Wicker Park, a deeply psychological story about love and obsession, is really a hard film to pin down--but refreshingly enough, that's a good thing.
This is one of those stories you want to keep vague, for fear of giving away too much. It starts when photographer Matthew (Josh Hartnett) sees dancer Lisa (Diane Kruger) for the first time as she passes by his video shop in the Wicker Park section of Chicago, immediately captivating him. He follows her, they meet and soon fall deeply in love. All things seem to go perfectly until Matthew asks her to move in with him--and she up and leaves on a dance tour without a word. Two years later, Matthew has moved on with his life, has a good job, even a fiancée (Jessica Pare)--but he still has completely gotten over Lisa and the nagging torment of the ''what ifs?'' Then, suddenly, he thinks he catches a glimpse of her in a bar. Not sure if it was she, all the feelings come rushing back nonetheless, and Matthew begins a twisting, obsessive search for the woman who captured his heart years ago. But as Matthew's search intensifies, it leads him deeper into a mystery, which now includes his best friend Luke (Matthew Lillard) and Luke's newfound paramour Alex (Rose Byrne). Facing deception at every turn, Matthew quickly learns that obsession can go both ways--and that indeed you can love someone too much. Fuzzy enough for ya?
Once considered the ''It'' boy, especially after a string of films including Black Hawk Down and Pearl Harbor, Hartnett took himself out of the heartthrob equation by slowing down to one film a year. His last two efforts--2002's 40 Days and 40 Nights and 2003's Hollywood Homicide--didn't do so well at the box office, so in a way Wicker Park is a coming out party for Hartnett. It deftly brings the actor back into the spotlight as a romantic lead as well as taps into some of that talent we all know he has (remember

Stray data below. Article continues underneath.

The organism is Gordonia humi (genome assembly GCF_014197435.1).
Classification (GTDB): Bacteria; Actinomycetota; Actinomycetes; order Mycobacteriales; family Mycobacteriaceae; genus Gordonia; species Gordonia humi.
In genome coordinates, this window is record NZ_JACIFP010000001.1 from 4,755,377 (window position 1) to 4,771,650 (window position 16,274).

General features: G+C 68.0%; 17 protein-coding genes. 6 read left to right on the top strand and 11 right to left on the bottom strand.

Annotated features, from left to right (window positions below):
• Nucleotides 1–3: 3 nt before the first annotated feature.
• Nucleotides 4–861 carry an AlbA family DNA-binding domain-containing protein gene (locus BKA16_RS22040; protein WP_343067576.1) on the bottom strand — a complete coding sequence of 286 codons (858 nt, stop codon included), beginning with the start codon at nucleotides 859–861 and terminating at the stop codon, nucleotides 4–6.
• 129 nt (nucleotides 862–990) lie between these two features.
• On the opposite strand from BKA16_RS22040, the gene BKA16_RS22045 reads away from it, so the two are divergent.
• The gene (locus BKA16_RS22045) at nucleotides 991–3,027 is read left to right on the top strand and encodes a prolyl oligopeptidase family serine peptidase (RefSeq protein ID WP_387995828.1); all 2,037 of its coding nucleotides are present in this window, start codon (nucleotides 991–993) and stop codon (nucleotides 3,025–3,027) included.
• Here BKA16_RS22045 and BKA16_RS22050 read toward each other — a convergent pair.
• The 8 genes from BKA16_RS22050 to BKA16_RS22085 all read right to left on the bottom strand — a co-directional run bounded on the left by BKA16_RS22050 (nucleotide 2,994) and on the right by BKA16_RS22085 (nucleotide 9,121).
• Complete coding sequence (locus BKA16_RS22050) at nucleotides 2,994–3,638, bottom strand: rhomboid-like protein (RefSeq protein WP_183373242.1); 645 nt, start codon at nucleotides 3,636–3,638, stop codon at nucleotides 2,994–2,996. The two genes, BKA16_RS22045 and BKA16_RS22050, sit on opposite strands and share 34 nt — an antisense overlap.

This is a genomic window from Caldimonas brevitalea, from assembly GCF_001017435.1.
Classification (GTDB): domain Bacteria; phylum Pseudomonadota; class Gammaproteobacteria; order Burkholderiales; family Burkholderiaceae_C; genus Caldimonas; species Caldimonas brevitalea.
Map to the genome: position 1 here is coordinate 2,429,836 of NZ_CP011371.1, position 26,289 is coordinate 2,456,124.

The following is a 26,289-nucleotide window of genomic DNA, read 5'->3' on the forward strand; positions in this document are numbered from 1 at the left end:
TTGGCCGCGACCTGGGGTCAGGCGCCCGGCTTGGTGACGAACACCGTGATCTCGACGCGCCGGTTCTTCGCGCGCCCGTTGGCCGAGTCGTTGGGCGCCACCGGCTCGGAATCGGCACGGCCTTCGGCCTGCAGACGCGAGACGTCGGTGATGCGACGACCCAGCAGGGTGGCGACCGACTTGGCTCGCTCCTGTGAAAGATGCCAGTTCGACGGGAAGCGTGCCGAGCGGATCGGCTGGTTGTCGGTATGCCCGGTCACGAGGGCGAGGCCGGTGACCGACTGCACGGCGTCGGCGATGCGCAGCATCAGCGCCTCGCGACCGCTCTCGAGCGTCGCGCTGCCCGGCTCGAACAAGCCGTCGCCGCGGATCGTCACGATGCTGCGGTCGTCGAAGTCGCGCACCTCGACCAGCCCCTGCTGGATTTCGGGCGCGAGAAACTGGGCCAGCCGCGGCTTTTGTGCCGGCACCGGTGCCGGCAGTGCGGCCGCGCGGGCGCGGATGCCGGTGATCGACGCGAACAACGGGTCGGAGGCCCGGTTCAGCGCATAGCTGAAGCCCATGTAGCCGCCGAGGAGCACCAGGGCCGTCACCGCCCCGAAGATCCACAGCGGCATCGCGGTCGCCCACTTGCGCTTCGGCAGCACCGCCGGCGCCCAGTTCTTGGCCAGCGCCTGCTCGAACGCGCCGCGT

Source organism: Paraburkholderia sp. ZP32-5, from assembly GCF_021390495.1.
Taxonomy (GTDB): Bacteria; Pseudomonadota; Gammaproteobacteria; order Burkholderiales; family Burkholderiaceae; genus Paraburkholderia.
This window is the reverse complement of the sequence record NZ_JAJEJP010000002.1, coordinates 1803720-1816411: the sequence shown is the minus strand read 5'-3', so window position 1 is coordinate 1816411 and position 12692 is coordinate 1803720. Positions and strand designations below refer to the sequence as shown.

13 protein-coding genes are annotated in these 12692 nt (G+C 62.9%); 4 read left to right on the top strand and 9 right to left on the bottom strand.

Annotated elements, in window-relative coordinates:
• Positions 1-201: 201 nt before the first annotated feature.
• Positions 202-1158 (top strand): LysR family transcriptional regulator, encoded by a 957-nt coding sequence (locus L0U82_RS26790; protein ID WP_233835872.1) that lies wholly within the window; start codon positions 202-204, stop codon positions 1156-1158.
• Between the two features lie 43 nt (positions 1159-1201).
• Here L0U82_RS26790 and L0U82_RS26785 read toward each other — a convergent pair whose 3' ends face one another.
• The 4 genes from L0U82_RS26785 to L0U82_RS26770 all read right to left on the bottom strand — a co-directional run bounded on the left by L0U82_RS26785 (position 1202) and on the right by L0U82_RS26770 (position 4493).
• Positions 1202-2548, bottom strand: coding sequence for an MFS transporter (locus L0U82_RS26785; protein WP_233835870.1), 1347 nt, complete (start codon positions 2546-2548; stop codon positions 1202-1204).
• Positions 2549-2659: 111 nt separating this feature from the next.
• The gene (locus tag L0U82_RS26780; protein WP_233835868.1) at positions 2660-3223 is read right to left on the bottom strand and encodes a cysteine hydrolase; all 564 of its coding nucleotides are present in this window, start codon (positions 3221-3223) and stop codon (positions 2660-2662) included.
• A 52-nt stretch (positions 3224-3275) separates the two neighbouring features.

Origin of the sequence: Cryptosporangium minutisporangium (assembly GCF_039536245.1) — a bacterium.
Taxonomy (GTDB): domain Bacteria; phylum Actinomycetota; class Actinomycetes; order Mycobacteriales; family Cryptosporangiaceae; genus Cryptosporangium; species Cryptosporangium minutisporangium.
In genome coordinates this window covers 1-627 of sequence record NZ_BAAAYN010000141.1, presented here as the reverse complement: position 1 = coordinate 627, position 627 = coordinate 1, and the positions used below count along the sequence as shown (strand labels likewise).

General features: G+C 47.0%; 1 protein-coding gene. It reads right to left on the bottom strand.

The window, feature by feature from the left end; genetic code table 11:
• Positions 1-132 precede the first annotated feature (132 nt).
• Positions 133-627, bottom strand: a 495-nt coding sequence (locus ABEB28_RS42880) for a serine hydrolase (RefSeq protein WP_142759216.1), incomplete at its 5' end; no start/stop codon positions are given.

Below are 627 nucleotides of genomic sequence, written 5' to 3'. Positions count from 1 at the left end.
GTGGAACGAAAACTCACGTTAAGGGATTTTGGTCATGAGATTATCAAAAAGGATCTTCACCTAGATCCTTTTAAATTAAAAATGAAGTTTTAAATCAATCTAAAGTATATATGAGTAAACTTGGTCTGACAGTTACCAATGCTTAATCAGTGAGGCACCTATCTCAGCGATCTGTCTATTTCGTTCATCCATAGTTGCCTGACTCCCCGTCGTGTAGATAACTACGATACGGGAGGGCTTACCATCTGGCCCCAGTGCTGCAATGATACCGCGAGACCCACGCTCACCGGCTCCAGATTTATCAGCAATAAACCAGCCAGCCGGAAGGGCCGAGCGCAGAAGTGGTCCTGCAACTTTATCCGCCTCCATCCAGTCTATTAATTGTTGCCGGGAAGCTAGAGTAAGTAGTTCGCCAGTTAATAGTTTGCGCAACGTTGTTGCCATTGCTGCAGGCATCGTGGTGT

The Virgin Suicides?) His Matthew is a rather intense fellow but his emotions about the love that got away ring true, even when things turn dangerously towards obsession. In one telling scene, after Hartnett finds out he's been played, he registers his anger through those penetrating brown eyes. As for his female co-stars, Kruger and Byrne (who starred together in the epic Troy) also play well off the situation. Kruger has the easier job of being the sweet object of affection, while Byrne turns in the more complex performance as Alex, who has hidden agendas of her own. As the best friend, Lillard (Without a Paddle) delivers in his usual high energy, goofy shtick but at least this time it's with real human beings instead of CGI dogs named Scooby-Doo.
Director Paul McGuigan (The Reckoning) describes Wicker Park as a ''love story told in a very non-linear way.'' Boy, he isn't kidding. Although Park is a remake of the French film L'Appartement, it takes a wholly original spin on staid themes, which in this day and age, is getting harder and harder to do (and usually only comes in the form of a Charlie Kaufman script). Through McGuigan's guidance, Park toys with your emotions--and your expectations. Jumping back and forth through time, and seen through varying perspectives, the film starts out very slowly--almost too slowly-- setting up what you think is a sweet love story but then having things quickly turn darker. It's plodding and confusing at first, but then it begins to pull back the layers and as you fit the pieces together, you're hooked. And as cheesy as it might sound, you want to the two lovebirds to find each other; you're on the edge of your seat, urging Matthew to hurry up and get to Wicker Park to meet Lisa before she thinks he's never coming and gets on a plane to London forever. Run, Matthew, run!
Supported by engaging performances and a unique take on love, it's nice to be pleasantly surprised by a breath of fresh air like Wicker Park.